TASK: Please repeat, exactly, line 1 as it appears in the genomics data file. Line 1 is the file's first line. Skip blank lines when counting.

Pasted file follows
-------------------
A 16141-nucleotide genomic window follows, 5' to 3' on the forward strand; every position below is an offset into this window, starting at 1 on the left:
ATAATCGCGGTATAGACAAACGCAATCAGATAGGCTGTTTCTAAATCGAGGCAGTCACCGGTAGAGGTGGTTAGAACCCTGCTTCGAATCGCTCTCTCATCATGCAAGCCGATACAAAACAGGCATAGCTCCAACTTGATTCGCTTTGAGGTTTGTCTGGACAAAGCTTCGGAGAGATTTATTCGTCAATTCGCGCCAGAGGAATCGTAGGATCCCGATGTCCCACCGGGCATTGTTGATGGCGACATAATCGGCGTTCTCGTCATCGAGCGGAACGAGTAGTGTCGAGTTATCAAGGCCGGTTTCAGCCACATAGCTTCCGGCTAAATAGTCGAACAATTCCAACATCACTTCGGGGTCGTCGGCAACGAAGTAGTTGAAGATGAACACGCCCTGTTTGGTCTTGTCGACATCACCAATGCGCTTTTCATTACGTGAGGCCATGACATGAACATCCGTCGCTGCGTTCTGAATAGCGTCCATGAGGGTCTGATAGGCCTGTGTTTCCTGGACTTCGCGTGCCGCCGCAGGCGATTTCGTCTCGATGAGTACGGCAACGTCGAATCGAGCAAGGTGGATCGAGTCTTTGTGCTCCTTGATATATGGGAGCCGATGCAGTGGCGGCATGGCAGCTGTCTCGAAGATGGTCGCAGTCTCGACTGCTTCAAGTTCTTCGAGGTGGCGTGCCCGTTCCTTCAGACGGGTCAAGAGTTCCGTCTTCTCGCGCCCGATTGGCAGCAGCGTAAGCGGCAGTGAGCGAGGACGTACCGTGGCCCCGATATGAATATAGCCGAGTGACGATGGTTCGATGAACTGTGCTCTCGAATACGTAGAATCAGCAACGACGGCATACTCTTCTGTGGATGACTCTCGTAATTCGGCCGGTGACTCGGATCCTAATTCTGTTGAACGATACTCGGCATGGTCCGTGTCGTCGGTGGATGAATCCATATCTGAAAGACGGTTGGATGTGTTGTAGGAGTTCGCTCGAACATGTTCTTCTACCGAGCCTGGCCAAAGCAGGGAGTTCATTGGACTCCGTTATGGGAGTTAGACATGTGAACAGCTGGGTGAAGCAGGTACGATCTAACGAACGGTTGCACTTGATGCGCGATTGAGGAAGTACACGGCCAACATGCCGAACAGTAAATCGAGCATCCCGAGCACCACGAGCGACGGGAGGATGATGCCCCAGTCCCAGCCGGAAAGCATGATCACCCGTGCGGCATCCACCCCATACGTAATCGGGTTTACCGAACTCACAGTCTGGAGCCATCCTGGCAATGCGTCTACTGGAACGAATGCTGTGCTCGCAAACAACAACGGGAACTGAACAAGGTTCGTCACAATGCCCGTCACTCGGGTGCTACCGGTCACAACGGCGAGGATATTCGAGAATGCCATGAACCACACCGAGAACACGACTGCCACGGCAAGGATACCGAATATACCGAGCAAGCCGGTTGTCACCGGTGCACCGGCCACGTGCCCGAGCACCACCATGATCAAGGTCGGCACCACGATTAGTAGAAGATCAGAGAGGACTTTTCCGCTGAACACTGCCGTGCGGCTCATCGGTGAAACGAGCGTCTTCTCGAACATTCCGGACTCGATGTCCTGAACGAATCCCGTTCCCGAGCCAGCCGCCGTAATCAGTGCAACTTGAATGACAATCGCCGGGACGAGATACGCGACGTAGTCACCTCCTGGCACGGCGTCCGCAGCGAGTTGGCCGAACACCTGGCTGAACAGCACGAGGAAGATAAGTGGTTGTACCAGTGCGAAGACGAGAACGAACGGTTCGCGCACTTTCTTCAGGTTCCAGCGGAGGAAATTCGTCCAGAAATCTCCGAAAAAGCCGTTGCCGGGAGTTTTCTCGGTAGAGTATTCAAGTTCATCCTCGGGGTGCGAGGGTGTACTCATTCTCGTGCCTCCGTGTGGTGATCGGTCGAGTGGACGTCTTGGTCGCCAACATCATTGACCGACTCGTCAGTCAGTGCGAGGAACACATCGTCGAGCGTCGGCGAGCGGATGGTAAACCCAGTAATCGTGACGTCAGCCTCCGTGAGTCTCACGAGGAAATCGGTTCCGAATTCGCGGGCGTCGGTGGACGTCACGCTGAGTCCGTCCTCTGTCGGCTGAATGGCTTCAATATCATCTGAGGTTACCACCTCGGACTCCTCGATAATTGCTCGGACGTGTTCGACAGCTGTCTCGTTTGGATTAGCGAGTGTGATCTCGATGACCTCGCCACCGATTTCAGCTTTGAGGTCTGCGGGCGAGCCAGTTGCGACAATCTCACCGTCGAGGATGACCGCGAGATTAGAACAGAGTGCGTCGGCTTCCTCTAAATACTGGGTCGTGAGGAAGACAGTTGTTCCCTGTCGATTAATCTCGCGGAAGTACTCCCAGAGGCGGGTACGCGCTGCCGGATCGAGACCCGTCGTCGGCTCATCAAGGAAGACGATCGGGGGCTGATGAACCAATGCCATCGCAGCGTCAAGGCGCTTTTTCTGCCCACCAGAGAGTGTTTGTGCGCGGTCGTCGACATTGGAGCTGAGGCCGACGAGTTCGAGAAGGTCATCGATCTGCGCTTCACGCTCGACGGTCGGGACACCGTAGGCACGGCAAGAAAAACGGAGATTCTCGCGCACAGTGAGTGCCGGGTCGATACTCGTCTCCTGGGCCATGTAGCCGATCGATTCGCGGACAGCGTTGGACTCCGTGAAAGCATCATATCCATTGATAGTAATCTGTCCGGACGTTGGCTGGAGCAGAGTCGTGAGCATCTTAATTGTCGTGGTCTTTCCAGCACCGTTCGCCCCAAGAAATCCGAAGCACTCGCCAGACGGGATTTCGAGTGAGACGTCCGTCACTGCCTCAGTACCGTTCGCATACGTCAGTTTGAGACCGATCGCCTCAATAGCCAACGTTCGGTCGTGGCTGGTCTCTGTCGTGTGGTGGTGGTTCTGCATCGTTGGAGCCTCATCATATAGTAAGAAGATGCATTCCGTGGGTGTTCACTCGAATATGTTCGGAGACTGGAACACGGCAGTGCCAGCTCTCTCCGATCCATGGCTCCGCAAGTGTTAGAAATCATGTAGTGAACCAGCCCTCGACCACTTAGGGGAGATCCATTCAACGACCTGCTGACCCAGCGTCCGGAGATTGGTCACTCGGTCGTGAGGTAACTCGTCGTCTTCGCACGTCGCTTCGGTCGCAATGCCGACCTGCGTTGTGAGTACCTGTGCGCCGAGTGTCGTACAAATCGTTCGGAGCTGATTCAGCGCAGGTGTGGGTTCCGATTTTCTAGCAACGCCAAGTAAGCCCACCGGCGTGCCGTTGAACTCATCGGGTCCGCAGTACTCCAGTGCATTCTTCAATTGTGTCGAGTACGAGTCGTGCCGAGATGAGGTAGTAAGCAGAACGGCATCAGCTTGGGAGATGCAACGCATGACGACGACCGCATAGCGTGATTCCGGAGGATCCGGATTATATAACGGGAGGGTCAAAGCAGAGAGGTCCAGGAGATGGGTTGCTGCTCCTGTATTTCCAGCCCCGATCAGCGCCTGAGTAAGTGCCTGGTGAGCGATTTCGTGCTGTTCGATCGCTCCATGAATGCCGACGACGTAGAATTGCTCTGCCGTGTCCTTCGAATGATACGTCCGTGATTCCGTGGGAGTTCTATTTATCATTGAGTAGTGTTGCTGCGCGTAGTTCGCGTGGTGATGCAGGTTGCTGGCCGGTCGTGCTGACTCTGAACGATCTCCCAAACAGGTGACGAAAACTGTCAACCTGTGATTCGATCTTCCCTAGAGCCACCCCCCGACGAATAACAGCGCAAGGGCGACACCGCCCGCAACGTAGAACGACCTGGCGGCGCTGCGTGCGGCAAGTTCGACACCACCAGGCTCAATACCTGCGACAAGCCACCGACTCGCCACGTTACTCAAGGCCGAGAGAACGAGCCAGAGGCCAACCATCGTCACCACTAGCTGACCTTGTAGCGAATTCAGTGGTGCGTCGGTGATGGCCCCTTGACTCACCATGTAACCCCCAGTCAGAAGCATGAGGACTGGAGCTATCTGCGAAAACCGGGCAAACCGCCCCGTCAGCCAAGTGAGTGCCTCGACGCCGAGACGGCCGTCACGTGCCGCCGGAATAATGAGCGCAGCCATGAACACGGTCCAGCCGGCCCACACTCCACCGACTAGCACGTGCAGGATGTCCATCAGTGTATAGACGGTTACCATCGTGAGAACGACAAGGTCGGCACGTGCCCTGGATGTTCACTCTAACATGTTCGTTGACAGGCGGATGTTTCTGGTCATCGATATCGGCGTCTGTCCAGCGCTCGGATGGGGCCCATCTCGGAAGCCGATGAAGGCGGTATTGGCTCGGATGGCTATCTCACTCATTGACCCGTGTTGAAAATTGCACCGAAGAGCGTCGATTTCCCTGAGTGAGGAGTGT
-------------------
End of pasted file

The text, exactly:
A 16141-nucleotide genomic window follows, 5' to 3' on the forward strand; every position below is an offset into this window, starting at 1 on the left: